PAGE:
7. E-Cadherin Hypermethylation Induced by Human Papilloma Virus (HPV)

De novo methylation of E-cadherin DNA could be induced by external factors such as virus infection. HPV infection is particularly common in oropharyngeal carcinoma and is considered as an independent risk factor [32, 33]. HPV positive tumor demonstrated characteristic features in epidemiology, clinical behavior, and molecular presentation and is regarded as a distinctive entity in head and neck cancer management [34, 35]. In the context of DNA methylation patterns, head and neck cancer infected with HPV has distinctive methylation imprints in comparison with the HPV negative counterparts [36]. The corresponding methylation pattern mediated by HPV infection is sometime referred to as methylation signature or methylator phenotype of head and neck cancers, in which high frequency of E-cadherin DNA methylation is observed and supports the idea that HPV facilitates E-cadherin suppression via altering the methylated CpG imprinting [36].

8. Epigenetic Controls of Gene Expression with MicroRNA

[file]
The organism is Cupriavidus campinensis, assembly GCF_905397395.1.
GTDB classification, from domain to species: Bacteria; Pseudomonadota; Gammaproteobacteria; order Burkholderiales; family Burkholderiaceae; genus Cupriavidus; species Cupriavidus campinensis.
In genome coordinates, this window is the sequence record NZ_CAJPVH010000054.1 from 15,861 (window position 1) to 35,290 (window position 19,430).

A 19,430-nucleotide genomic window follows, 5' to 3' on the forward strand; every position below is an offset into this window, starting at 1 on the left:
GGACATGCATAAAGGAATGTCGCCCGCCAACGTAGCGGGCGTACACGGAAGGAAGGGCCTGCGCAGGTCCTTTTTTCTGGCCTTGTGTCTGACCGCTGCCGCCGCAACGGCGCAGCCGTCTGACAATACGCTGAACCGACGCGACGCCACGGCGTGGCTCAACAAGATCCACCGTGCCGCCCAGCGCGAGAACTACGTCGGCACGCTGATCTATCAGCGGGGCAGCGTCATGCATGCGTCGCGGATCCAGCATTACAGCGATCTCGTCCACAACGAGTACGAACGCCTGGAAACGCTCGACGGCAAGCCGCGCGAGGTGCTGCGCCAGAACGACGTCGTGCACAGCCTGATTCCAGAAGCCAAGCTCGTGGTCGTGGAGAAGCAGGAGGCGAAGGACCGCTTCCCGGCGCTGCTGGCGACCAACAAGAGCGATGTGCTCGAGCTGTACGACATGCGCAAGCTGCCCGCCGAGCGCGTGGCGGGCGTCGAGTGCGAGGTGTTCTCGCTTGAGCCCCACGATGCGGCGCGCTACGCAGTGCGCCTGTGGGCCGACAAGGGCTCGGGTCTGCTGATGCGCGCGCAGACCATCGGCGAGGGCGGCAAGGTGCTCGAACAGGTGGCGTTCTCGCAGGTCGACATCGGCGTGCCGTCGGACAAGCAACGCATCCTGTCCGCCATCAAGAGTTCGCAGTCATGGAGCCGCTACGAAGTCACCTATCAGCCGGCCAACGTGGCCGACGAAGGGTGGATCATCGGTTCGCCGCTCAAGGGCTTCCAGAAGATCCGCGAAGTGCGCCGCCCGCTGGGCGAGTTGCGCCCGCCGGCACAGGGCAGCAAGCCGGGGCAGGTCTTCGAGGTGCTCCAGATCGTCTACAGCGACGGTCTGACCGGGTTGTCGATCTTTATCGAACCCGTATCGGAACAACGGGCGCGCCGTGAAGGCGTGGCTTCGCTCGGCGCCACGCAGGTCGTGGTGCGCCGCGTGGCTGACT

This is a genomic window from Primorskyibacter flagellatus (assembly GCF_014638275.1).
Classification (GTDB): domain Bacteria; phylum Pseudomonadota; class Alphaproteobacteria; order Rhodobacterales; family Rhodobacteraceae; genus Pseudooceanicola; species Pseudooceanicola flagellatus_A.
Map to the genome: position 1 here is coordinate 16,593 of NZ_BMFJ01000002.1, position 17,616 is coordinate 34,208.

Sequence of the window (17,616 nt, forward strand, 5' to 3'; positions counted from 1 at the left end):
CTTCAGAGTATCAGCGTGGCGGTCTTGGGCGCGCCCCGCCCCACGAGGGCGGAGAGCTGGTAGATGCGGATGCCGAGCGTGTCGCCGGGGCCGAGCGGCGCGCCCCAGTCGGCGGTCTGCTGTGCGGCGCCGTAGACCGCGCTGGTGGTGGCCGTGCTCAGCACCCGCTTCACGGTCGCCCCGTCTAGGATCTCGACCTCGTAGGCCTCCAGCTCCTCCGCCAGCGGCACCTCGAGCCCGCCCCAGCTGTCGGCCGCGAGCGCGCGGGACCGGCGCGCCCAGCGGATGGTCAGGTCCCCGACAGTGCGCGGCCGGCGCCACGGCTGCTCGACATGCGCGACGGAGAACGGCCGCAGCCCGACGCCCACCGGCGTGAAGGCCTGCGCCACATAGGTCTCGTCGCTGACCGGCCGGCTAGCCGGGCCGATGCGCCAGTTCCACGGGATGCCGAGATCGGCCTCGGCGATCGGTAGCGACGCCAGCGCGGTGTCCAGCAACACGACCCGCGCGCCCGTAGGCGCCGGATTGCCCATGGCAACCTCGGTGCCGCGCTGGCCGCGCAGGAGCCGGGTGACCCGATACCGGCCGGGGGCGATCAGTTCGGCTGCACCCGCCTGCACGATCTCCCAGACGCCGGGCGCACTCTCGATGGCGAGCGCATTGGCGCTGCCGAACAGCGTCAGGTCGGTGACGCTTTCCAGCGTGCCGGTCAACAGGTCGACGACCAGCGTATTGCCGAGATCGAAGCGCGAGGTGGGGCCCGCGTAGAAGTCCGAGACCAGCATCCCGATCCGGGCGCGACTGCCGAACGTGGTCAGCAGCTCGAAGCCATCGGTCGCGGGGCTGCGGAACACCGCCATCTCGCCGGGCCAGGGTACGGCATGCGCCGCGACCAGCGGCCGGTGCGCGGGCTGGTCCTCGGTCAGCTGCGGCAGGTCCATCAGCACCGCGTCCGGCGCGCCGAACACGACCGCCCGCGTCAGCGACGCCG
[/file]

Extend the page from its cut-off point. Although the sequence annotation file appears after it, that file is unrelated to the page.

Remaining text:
MicroRNA is a group of highly conserved noncoding RNA molecules with size that usually ranged from 20 to 22 b.p. long [37]. It was first identified in Caenorhabditis elegans (C. elegans) and is now recognized as a kind of epigenetic regulator in cell growth, proliferation, morphogenesis, tissue remodeling, and development. Precursor microRNA is transcribed by RNA polymerase II and modified by the RNase III-type nuclease, Dorsha, in the nucleus to form the primary microRNA. Primary microRNA will later be transported into the cytoplasm by Exportin-5 (a Ras-GTP-dependent dsRNA-binding protein) and cleaved by Dicer (RNase complex) and TRBP [TAR (transactivation-responsive RNA of HIV-1) RNA-binding protein] to generate the mature microRNA. Mature microRNA functions as translation inhibitor by hindering the translation machinery or promoting the recruitment of Argonaute-containing RNA-induced silencing (RISC) complex after binding to the target mRNA via a partial/incomplete complementary binding. The matching between the seed sequence (2–7 b.p.) of the microRNA with the target mRNA sequence would suffice to initiate the regulation cascade by microRNA [38]. MicroRNA expression patterns are tissue-specific. Increasing evidence suggested that head and neck cancers have a distinctive microRNA expression pattern which account for the characteristic clinical features of head and neck cancers [39]. Theoretically, the microRNA profile is highly correlated with the gene expression patterns displayed by the head and neck cancer cells as microRNA could directly control the translation of their target mRNA transcripts leading to the reduction in protein expression [39].